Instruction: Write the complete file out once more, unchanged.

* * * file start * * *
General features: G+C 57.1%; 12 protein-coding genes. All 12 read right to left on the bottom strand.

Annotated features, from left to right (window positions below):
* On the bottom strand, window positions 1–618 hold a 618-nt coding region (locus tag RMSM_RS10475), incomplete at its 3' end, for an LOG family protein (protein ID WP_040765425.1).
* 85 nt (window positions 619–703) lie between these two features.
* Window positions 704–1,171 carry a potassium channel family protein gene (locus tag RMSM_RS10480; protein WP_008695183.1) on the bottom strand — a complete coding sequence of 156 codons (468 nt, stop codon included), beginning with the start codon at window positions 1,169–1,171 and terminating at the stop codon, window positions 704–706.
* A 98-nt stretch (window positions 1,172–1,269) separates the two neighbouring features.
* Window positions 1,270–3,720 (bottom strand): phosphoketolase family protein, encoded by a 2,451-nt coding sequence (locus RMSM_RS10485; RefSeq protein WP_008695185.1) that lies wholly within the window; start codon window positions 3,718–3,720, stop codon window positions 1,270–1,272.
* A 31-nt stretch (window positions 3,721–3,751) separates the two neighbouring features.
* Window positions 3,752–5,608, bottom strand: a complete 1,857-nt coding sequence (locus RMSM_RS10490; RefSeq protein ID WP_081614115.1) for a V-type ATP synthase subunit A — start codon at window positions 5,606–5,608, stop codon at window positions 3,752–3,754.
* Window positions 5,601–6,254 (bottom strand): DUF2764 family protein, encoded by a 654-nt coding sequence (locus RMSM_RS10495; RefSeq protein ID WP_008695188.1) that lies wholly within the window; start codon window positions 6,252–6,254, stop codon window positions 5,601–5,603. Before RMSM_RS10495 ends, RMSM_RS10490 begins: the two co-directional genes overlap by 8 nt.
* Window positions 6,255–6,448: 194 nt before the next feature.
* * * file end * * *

General features: G+C 57.1%; 12 protein-coding genes. All 12 read right to left on the bottom strand.

Annotated features, from left to right (window positions below):
* On the bottom strand, window positions 1–618 hold a 618-nt coding region (locus tag RMSM_RS10475), incomplete at its 3' end, for an LOG family protein (protein ID WP_040765425.1).
* 85 nt (window positions 619–703) lie between these two features.
* Window positions 704–1,171 carry a potassium channel family protein gene (locus tag RMSM_RS10480; protein WP_008695183.1) on the bottom strand — a complete coding sequence of 156 codons (468 nt, stop codon included), beginning with the start codon at window positions 1,169–1,171 and terminating at the stop codon, window positions 704–706.
* A 98-nt stretch (window positions 1,172–1,269) separates the two neighbouring features.
* Window positions 1,270–3,720 (bottom strand): phosphoketolase family protein, encoded by a 2,451-nt coding sequence (locus RMSM_RS10485; RefSeq protein WP_008695185.1) that lies wholly within the window; start codon window positions 3,718–3,720, stop codon window positions 1,270–1,272.
* A 31-nt stretch (window positions 3,721–3,751) separates the two neighbouring features.
* Window positions 3,752–5,608, bottom strand: a complete 1,857-nt coding sequence (locus RMSM_RS10490; RefSeq protein ID WP_081614115.1) for a V-type ATP synthase subunit A — start codon at window positions 5,606–5,608, stop codon at window positions 3,752–3,754.
* Window positions 5,601–6,254 (bottom strand): DUF2764 family protein, encoded by a 654-nt coding sequence (locus RMSM_RS10495; RefSeq protein ID WP_008695188.1) that lies wholly within the window; start codon window positions 6,252–6,254, stop codon window positions 5,601–5,603. Before RMSM_RS10495 ends, RMSM_RS10490 begins: the two co-directional genes overlap by 8 nt.
* Window positions 6,255–6,448: 194 nt before the next feature.